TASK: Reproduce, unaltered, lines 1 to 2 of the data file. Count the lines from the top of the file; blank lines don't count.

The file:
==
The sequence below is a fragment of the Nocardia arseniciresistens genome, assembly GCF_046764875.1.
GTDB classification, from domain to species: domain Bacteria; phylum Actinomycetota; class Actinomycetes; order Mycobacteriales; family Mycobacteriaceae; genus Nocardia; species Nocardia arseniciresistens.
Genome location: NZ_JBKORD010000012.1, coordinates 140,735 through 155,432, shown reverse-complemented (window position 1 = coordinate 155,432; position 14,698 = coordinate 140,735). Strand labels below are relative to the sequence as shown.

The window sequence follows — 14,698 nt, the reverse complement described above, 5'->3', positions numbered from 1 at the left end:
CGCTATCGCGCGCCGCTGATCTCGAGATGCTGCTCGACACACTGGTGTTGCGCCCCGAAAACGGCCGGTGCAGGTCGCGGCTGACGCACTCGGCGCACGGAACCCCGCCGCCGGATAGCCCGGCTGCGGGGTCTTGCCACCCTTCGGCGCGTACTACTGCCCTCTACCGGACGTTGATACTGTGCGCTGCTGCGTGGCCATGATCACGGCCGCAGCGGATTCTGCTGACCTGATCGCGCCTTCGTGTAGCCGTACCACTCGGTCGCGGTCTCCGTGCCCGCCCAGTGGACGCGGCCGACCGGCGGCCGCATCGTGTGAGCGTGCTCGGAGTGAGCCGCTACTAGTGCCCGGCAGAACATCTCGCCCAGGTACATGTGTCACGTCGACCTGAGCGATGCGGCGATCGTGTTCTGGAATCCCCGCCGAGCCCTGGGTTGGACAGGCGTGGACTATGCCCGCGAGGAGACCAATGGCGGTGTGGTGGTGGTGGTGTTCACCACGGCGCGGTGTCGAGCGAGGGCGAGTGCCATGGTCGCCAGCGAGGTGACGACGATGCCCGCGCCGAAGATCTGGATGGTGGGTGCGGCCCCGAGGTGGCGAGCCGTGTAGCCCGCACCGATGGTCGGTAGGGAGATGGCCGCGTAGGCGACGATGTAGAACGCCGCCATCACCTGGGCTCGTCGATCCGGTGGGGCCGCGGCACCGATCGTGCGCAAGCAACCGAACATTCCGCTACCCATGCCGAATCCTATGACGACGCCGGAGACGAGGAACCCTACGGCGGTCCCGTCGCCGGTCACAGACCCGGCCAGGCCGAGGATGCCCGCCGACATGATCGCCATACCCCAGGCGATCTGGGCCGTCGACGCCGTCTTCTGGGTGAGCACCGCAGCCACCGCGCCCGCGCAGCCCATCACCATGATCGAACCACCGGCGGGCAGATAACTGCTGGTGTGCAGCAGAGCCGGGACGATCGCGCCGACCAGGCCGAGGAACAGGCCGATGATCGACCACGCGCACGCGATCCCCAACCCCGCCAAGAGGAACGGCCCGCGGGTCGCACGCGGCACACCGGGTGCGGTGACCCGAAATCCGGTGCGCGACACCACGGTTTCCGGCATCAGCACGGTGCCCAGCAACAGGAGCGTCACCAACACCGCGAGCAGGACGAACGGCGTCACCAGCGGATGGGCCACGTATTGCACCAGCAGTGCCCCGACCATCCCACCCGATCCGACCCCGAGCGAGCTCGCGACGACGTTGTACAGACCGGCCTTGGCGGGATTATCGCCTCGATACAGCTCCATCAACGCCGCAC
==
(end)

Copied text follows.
The sequence below is a fragment of the Nocardia arseniciresistens genome, assembly GCF_046764875.1.
GTDB classification, from domain to species: domain Bacteria; phylum Actinomycetota; class Actinomycetes; order Mycobacteriales; family Mycobacteriaceae; genus Nocardia; species Nocardia arseniciresistens.